And yes I normally do a new drawing for the box office but I hate drawing cars and the only picture I'd like to conjure in that realm is Cars 2's "Mater" squished flat in a compactor.
See full article at FilmExperience »

Full Trailer For Sabu's Usagi Drop

[Previous post updated with full trailer.]Though it's been a little while since Sabu - surely one of Japan's most distinctive film talents - has had the chance to direct from one of his own scripts the man keeps working and finding ways of putting his own unique spin on whatever material he is handed.Up next from the director of Monday and Unlucky Monkey is Usagi Drop. Adapted from the manga by Yumi Unita the film stars Kenichi Matsuyama as a young man who decides to take in his grandfather's illegitimate daughter - a girl nobody knew existed until she turns up at his funeral - and raise her as his own despite having no prior experience with young children.A full trailer has just joined...
See full article at Screen Anarchy »

'Norwegian Wood' In Select Canadian Theatres On July 15

  • The Cultural Post
After its release in Japan in December, Tran Anh Hung's Norwegian Wood (Noruwei no mori) will come out in select Canadian theatres on July 15 according to Cinemamontreal.com.

The film is based on a novel written by Haruki Murakami.

The story takes place in Tokyo in 1969. Kizuki (Kengo Kôra) and Watanabe (Kenichi Matsuyama) are both best friends.

After Kizuki's suicide, Watanabe gets closer to Naoko (Rinko Kikuchi), Kizuki's girlfriend. As both Watanabe and Naoko tries to get over their bereavement, Watanabe bonds with Midori (Kiko Mizuhara), a girl who goes with him to the same university in Tokyo.

The film will be distributed by Mongrel Media in Canada.
See full article at The Cultural Post »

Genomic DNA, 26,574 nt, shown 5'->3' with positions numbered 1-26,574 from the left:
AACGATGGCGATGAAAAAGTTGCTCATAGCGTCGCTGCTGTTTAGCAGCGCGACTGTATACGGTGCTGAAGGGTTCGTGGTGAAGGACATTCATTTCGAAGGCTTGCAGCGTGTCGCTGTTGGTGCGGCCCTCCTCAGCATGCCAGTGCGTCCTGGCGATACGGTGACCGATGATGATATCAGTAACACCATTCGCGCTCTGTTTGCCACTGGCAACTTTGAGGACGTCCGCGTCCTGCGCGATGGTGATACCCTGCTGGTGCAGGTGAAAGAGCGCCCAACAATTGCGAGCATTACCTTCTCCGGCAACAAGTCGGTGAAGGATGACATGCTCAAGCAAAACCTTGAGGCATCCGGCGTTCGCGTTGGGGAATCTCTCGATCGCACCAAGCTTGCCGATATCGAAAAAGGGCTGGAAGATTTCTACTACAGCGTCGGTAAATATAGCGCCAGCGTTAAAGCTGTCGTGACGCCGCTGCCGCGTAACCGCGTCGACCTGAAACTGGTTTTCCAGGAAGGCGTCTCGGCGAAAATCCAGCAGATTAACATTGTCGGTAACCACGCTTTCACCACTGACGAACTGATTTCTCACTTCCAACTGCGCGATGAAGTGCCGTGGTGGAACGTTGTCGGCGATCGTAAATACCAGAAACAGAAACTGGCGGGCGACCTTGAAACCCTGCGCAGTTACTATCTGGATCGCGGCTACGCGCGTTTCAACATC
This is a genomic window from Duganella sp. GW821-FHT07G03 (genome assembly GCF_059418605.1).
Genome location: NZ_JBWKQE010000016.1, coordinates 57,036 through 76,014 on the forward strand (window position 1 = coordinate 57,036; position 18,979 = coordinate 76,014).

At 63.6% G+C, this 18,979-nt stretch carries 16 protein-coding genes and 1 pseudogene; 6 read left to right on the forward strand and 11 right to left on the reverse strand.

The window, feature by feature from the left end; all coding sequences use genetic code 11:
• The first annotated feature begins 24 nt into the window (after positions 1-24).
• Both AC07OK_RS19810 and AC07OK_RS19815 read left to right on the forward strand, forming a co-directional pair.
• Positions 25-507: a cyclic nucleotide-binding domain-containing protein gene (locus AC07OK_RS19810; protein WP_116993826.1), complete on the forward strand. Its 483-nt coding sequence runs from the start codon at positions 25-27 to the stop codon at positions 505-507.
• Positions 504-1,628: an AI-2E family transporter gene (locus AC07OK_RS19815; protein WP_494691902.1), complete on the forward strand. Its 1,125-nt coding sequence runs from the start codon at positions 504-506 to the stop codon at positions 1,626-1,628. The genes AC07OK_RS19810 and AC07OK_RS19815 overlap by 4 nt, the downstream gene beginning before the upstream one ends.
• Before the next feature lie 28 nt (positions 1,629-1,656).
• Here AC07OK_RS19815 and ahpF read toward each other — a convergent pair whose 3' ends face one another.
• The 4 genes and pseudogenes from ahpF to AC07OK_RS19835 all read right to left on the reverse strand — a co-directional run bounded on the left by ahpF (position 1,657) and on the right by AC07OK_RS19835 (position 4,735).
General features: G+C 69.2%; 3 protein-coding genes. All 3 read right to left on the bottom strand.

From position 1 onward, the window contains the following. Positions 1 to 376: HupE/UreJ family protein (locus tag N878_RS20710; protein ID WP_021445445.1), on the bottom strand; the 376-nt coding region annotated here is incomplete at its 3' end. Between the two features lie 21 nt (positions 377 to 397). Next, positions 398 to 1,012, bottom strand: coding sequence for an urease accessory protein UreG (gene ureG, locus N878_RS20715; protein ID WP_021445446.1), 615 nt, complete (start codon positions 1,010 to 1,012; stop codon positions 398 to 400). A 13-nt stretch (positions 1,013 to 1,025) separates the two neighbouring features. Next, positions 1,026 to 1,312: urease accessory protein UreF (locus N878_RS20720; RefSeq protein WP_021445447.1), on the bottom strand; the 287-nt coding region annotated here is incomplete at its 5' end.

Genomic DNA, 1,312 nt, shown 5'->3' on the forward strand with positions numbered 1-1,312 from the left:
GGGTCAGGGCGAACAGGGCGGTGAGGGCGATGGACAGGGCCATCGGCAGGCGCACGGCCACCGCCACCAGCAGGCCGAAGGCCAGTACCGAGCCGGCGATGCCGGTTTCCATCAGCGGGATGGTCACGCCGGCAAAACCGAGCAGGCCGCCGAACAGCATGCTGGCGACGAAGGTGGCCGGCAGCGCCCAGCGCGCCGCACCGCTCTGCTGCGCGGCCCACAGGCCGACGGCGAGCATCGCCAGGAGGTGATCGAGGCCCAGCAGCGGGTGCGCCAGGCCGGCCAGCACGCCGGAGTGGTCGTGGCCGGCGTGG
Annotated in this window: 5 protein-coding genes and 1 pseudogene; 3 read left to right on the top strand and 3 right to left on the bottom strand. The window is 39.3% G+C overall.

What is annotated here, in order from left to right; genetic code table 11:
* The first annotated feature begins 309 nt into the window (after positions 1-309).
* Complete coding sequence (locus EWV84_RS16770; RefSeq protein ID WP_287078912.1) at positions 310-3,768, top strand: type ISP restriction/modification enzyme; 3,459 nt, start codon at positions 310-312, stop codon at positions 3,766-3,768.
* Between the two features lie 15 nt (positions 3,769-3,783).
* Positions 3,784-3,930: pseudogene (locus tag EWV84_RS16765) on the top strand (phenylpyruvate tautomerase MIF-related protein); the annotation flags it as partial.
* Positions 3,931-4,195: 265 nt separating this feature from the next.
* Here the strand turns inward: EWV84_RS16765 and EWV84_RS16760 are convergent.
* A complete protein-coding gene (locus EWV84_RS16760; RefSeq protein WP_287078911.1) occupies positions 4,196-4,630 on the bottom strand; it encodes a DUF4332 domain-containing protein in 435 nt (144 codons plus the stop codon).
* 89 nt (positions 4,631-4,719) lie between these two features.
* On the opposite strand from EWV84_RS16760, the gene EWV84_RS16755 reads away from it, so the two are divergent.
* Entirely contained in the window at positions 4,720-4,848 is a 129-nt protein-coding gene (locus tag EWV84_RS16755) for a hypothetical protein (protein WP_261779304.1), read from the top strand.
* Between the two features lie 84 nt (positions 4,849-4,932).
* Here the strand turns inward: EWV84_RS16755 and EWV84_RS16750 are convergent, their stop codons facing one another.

'Norwegian Wood' In Theatres In France On May 4

  • The Cultural Post
After its release in Japan, Tran Anh Hung's Norwegian Wood (Noruwei no mori) will come out in France on May 4.

The film is based on a novel written by Haruki Murakami.

The story takes place in Tokyo in 1969. Kizuki (Kengo Kôra) and Watanabe (Kenichi Matsuyama) are both best friends.

After Kizuki's suicide, Watanabe gets closer to Naoko (Rinko Kikuchi), Kizuki's girlfriend. As both Watanabe and Naoko tries to get over their bereavement, Watanabe bonds with Midori (Kiko Mizuhara), a girl who goes with him to the same university in Tokyo.

The film will be distributed by Mongrel Media in Canada. However, no Canadian release date has been confirmed. Moreover, the organizers of Montreal's Fantasia International Film Festival haven't confirmed the presence of Norwegian Wood in its line-up.
See full article at The Cultural Post »

This week's new films

Norwegian Wood (15)

(Tran Anh Hung, 2010, Japan) Kenichi Matsuyama, Rinko Kikuchi, Kiko Mizuhara, Tetsuji Tamayama, Kengo Kôra. 133 mins

Between its daunting cult status and its decidedly un-romcom themes, it's amazing Haruki Murakami's proto-emo Japanese teen tale ever got made. Coming of age here is a languid, melancholy journey across tragedy, mental illness, sexual frustration and other sorrows, but the tone is beautifully maintained, visually and aurally, and it captures something most youth movies never even attempt to find.

Fair Game (12A)

(Doug Liman, 2010, Us) Naomi Watts, Sean Penn, Ty Burrell. 108 mins

What Hollywood liberal bias? This dramatisation of the outing of CIA agent Valerie Plame over her husband's non-cooperation with Bush's Iraq plans dares to name names and point fingers. True-life political and personal tensions are brought back to the boil.

Battle: Los Angeles (12A)

(Jonathan Liebesman, 2011, Us) Aaron Eckhart, Michelle Rodriguez, Bridget Moynahan. 116 mins

This massive-scale action epic launches
See full article at The Guardian - Film News »

Norwegian Wood – review

This Japanese adaptation of Haruki Murakami's bestseller is gorgeous and sensual, says Peter Bradshaw

Forbidden love is the sexiest kind, and love of death the most forbidden kind, in this emoish erotic tragedy from Franco-Vietnamese film-maker Tran Anh Hung, based on the bestselling 1987 novel by Haruki Murakami.

It is set in Tokyo in the late 1960s – a world of student dorms, going for walks, getting letters from your girlfriend, sitting in your student room looking at LP sleeves while the record is playing; it's a world of sexual and romantic excitement that is a cousin to widespread political unrest. Watanabe (Kenichi Matsuyama) is a student who begins a relationship with Naoko (Rinko Kikuchi), a beautiful, delicate young woman whom he knew a year before, in high school. But while Watanabe works towards his degree, Naoko is in a remote psychological facility, suffering from a breakdown, able to receive Watanabe only infrequently as a visitor.